In the novel, Midwives, by Chris Bohjalian, midwife Sybil Danforth, stranded with a labouring mother in a storm, performs a caesarian section when the mother dies in order to save the child. The story revolves around the court case that ensues when doubts are raised as to whether the mother was in fact dead at the time of the surgery or the midwife made a mistake. Midwifery is a blanket term used to describe a number of different types of health practitioners, other than doctors, who provide prenatal care to expecting mothers, attend the birth of the infant and provide postnatal care to the mother and infant. ... Chris Bohjalian is an American novelist of Armenian ancestry (paternal grandparents are Armenian). ...


In the novel Restoration set in Britain of the 1660's the surgeon protagonist delivers his own daughter by caesarean, but the mother dies shortly thereafter. Restoration is a novel by Rose Tremain, published in 1989. ...


References

  • Williams Obstetrics. 14th Edition. Appleton Century-Crofts, New York, 1971, pages 1163-1190.
  1. ^ http://www.smh.com.au/news/national/fear-a-factor-in-surgical-births/2007/10/06/1191091421081.html
  2. ^ http://www.stuff.co.nz/stuff/4198257a11.html
  3. ^ Finger (2003). "Caesarean section rates skyrocket in Brazil. Many women are opting for caesareans in the belief that it is a practical solution.". Lancet 362: 628. PMID 12947949. 
  4. ^ See the quotations listed in the Oxford English Dictionary article "Caesarean, Caesarian," definition A.2.
  5. ^ England, Pam and Rob Horowitz, Birthing From Within, p. 149
  6. ^ Pliny the Elder, Historia naturalis 7.47.
  7. ^ For a summary (in German), of an article (also in German) that deals usefully with many of the relevant historical and linguistic questions raised here, go here.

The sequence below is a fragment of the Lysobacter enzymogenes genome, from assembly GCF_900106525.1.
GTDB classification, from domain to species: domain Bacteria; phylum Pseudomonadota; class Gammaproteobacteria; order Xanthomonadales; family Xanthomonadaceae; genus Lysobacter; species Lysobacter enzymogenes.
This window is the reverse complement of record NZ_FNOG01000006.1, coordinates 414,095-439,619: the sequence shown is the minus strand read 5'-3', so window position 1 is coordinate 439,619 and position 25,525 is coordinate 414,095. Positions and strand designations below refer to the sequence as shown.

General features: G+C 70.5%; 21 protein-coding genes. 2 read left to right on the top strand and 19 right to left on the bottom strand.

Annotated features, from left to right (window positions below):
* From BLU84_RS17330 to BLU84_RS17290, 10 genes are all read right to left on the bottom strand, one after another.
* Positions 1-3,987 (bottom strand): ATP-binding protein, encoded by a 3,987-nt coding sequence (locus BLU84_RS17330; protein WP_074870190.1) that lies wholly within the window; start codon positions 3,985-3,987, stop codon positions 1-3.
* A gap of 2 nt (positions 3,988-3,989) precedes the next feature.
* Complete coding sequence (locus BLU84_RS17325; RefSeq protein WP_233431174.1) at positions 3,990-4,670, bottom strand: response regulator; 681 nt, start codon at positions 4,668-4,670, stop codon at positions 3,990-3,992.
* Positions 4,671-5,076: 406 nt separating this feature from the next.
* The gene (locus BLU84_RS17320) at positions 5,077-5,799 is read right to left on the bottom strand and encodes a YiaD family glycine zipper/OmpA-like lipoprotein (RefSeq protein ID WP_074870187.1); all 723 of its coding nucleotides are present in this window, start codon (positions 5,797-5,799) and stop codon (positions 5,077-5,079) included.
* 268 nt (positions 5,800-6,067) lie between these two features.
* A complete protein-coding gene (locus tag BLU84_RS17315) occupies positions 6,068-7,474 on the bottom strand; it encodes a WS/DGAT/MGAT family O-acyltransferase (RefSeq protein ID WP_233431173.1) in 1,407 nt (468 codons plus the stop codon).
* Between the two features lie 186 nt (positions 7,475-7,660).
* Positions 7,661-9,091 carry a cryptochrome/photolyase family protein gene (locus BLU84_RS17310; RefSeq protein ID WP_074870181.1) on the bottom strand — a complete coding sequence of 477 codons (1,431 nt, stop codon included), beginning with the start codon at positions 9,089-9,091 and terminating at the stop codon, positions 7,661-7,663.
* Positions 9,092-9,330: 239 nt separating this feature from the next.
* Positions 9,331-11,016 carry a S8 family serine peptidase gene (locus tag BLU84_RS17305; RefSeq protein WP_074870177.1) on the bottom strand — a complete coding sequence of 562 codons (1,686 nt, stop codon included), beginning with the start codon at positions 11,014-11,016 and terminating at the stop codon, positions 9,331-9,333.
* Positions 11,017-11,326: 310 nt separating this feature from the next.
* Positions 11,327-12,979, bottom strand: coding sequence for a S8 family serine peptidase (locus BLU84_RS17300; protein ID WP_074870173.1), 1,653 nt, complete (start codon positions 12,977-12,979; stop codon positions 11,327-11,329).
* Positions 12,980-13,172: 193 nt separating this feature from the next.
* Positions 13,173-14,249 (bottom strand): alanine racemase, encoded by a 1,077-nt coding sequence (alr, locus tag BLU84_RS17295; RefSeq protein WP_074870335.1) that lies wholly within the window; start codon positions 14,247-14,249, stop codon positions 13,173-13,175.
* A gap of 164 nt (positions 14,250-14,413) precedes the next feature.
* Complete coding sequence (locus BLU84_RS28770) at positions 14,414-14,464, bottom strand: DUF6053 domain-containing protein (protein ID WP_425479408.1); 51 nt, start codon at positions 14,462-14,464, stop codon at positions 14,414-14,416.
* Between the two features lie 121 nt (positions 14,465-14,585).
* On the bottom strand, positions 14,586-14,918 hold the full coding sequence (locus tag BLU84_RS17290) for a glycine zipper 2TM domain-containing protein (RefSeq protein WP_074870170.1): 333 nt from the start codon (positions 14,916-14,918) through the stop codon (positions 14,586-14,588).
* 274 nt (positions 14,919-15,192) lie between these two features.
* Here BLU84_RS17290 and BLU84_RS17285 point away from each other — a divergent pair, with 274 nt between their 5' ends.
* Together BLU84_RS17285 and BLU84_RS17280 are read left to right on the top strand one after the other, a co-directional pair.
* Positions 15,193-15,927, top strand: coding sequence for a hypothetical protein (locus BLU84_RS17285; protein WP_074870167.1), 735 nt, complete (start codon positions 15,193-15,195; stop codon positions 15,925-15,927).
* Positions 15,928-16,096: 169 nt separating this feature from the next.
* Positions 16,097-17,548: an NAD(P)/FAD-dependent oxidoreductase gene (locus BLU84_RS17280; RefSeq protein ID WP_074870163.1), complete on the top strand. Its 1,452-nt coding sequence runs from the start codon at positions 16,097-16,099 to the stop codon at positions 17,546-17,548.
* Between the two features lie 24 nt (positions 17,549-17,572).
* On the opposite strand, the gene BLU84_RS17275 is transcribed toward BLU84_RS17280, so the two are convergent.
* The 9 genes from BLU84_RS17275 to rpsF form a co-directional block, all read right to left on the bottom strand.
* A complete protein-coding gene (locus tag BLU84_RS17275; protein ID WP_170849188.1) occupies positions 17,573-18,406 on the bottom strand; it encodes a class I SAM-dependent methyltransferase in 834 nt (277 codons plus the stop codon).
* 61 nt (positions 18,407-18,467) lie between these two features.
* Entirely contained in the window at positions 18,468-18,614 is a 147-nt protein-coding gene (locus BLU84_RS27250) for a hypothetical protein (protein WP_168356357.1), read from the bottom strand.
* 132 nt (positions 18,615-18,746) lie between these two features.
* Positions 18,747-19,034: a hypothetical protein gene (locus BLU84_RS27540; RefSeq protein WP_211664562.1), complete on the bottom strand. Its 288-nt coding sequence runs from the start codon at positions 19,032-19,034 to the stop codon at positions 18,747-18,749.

8. ^ St. Raymond Nonnatus. Catholic Online. Retrieved on 2006-07-26.
  9. ^ Robin Elise Weiss. Risks of Cesarean Section. childbirth.org. Retrieved on 2006-07-26.
  10. ^ Cesarean Section. NHS Direct. Retrieved on 2006-07-26.
  11. ^ Liu, Shiliange, Maternal mortality and severe morbidity associated with low-risk planned cesarean delivery versus planned vaginal delivery at term Canadian Medical Association Journal, 13 February 2007; 176 (4).
  12. ^ Risks of Adverse Outcomes in the Next Birth After a First Cesarean Delivery Kennare, Robyn Obstetrics and Gynecology, February 2007, vol. 109; pp. 270-276.
  13. ^ Silver, R.M. Obstetrics and Gynecology, June 2006; vol. 107: pp. 1226-1232.
  14. ^ Why are Caesareans Done?. Gynaecworld. Retrieved on 2006-07-26.
  15. ^ a b Preliminary Births for 2005: Infant and Maternal Health. National Center for Health Statistics. Retrieved on 2006-11-23.
  16. ^ "Canada's caesarean section rate highest ever", CTV, April 21, 2004. Retrieved on 2006-07-26. 
  17. ^ Homer Caroline et al. (2001). "Collaboration in maternity care: a randomized controlled trial comparing community-based continuity of care with standard hospital care.". JBritish Journal of Obstetrics and Gynaecology, 2001 vol 108 p16-22. 
  18. ^ Hodnett, E. D. (2000). "Continuity of caregivers for care during pregnancy and childbirth" (PDF, fee may be required). John Wiley & Sons, Ltd. DOI:10.1002/14651858.CD000062. 
  19. ^ Mackenzie IZ, Cooke I, Annan B. Indications for caesarean section in a consultant unit over the decades. J Obstet Gynecol 2003;23:233-8